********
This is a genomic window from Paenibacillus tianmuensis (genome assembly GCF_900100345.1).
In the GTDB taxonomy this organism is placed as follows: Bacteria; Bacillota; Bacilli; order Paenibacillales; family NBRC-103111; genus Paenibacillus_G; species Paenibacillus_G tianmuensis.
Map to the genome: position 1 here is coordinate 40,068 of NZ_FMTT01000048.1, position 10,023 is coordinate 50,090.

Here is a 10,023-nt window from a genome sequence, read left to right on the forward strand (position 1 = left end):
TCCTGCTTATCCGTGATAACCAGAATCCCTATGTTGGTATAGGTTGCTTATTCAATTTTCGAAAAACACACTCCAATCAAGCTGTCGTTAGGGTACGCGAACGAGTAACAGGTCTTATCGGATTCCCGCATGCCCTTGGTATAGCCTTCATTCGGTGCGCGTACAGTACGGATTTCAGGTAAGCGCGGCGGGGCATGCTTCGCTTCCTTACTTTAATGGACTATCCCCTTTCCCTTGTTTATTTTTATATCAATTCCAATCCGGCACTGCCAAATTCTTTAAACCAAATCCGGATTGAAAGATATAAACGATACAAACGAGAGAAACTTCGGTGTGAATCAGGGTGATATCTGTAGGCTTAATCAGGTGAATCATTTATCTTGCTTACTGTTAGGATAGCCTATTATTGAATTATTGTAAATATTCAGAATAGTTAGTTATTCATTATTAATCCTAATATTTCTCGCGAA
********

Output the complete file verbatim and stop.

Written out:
This is a genomic window from Paenibacillus tianmuensis (genome assembly GCF_900100345.1).
In the GTDB taxonomy this organism is placed as follows: Bacteria; Bacillota; Bacilli; order Paenibacillales; family NBRC-103111; genus Paenibacillus_G; species Paenibacillus_G tianmuensis.
Map to the genome: position 1 here is coordinate 40,068 of NZ_FMTT01000048.1, position 10,023 is coordinate 50,090.

Here is a 10,023-nt window from a genome sequence, read left to right on the forward strand (position 1 = left end):
TCCTGCTTATCCGTGATAACCAGAATCCCTATGTTGGTATAGGTTGCTTATTCAATTTTCGAAAAACACACTCCAATCAAGCTGTCGTTAGGGTACGCGAACGAGTAACAGGTCTTATCGGATTCCCGCATGCCCTTGGTATAGCCTTCATTCGGTGCGCGTACAGTACGGATTTCAGGTAAGCGCGGCGGGGCATGCTTCGCTTCCTTACTTTAATGGACTATCCCCTTTCCCTTGTTTATTTTTATATCAATTCCAATCCGGCACTGCCAAATTCTTTAAACCAAATCCGGATTGAAAGATATAAACGATACAAACGAGAGAAACTTCGGTGTGAATCAGGGTGATATCTGTAGGCTTAATCAGGTGAATCATTTATCTTGCTTACTGTTAGGATAGCCTATTATTGAATTATTGTAAATATTCAGAATAGTTAGTTATTCATTATTAATCCTAATATTTCTCGCGAA